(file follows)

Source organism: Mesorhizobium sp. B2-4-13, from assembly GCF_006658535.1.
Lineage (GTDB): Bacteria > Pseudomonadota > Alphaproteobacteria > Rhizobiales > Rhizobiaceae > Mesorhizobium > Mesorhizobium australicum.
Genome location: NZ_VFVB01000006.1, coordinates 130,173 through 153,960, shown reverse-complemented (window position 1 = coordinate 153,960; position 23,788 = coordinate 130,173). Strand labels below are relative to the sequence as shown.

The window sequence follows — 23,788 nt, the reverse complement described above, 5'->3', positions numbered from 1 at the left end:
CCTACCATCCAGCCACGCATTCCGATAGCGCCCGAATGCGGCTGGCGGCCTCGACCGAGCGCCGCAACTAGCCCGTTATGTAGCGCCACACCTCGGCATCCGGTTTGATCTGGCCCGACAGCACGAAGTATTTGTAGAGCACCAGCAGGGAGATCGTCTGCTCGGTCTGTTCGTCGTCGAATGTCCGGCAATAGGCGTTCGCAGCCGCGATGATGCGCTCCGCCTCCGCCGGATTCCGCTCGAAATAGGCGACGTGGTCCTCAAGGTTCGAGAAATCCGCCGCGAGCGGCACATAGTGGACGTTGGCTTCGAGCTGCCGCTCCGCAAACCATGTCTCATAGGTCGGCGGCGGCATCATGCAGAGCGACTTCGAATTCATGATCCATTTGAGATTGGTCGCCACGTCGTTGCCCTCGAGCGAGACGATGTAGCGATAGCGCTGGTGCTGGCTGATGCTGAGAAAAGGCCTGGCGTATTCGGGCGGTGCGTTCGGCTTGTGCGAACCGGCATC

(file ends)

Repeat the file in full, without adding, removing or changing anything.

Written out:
Source organism: Mesorhizobium sp. B2-4-13, from assembly GCF_006658535.1.
Lineage (GTDB): Bacteria > Pseudomonadota > Alphaproteobacteria > Rhizobiales > Rhizobiaceae > Mesorhizobium > Mesorhizobium australicum.
Genome location: NZ_VFVB01000006.1, coordinates 130,173 through 153,960, shown reverse-complemented (window position 1 = coordinate 153,960; position 23,788 = coordinate 130,173). Strand labels below are relative to the sequence as shown.

The window sequence follows — 23,788 nt, the reverse complement described above, 5'->3', positions numbered from 1 at the left end:
CCTACCATCCAGCCACGCATTCCGATAGCGCCCGAATGCGGCTGGCGGCCTCGACCGAGCGCCGCAACTAGCCCGTTATGTAGCGCCACACCTCGGCATCCGGTTTGATCTGGCCCGACAGCACGAAGTATTTGTAGAGCACCAGCAGGGAGATCGTCTGCTCGGTCTGTTCGTCGTCGAATGTCCGGCAATAGGCGTTCGCAGCCGCGATGATGCGCTCCGCCTCCGCCGGATTCCGCTCGAAATAGGCGACGTGGTCCTCAAGGTTCGAGAAATCCGCCGCGAGCGGCACATAGTGGACGTTGGCTTCGAGCTGCCGCTCCGCAAACCATGTCTCATAGGTCGGCGGCGGCATCATGCAGAGCGACTTCGAATTCATGATCCATTTGAGATTGGTCGCCACGTCGTTGCCCTCGAGCGAGACGATGTAGCGATAGCGCTGGTGCTGGCTGATGCTGAGAAAAGGCCTGGCGTATTCGGGCGGTGCGTTCGGCTTGTGCGAACCGGCATC